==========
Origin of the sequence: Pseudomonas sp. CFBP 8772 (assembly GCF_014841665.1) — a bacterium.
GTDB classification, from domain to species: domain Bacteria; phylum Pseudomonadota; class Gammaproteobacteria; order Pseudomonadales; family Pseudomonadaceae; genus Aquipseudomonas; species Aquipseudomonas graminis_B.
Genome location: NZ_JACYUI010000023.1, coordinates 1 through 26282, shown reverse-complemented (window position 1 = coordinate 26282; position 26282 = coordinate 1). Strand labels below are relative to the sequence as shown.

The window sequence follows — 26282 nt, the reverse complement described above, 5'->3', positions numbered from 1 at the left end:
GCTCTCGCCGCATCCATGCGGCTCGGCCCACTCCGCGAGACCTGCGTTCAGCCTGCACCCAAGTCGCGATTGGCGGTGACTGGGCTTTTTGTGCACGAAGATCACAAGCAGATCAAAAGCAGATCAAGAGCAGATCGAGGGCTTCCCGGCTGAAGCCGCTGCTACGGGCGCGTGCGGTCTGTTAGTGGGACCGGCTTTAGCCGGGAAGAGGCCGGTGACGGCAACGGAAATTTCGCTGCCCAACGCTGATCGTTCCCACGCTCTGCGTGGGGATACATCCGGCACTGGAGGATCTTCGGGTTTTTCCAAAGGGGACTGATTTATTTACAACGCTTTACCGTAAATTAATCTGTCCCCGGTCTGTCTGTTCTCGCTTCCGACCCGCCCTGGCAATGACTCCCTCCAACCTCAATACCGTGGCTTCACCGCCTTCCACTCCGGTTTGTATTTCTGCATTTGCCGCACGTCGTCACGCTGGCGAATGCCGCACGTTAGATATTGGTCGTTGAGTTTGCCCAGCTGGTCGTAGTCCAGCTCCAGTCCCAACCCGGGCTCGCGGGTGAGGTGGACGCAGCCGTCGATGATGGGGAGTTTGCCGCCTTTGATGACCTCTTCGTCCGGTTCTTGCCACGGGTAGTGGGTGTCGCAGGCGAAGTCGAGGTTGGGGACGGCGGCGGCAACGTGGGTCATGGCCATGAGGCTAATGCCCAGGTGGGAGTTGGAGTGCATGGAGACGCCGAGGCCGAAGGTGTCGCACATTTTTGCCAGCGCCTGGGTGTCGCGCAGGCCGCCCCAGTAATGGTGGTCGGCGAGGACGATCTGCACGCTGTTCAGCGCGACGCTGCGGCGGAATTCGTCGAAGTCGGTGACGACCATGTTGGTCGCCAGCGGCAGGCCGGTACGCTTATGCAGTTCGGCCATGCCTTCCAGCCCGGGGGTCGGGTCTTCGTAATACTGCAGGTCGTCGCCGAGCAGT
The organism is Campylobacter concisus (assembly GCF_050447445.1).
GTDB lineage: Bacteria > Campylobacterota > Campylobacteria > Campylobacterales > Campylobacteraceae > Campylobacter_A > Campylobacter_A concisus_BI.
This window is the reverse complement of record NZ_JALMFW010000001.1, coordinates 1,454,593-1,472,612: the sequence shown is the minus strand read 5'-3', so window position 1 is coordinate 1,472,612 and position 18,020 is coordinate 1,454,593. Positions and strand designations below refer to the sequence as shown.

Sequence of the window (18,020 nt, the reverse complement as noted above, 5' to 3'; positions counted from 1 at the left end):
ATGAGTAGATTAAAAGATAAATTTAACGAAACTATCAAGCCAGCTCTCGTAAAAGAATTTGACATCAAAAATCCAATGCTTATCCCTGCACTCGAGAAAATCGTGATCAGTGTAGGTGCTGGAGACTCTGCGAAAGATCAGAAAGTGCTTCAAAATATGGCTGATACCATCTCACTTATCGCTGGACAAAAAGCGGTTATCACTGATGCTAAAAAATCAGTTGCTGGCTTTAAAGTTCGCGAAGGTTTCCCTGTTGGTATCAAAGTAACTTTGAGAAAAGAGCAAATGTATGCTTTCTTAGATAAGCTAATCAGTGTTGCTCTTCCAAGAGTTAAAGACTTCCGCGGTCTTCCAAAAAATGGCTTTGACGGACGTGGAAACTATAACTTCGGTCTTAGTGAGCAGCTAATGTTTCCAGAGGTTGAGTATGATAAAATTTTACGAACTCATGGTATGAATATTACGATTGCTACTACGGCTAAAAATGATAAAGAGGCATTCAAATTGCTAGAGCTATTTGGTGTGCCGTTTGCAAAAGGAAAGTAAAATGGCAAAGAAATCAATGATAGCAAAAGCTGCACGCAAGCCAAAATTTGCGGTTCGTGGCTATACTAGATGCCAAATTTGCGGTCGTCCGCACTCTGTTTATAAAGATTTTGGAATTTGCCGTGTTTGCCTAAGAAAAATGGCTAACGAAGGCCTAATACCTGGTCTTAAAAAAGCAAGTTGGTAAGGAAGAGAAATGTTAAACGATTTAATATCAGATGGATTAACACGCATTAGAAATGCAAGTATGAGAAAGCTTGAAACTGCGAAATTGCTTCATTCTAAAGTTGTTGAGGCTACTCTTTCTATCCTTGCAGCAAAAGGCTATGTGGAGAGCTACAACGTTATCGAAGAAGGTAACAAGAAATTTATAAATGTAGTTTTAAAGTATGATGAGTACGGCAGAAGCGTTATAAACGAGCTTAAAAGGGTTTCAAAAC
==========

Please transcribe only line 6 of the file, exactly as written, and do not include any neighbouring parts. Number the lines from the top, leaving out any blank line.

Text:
The organism is Campylobacter concisus (assembly GCF_050447445.1).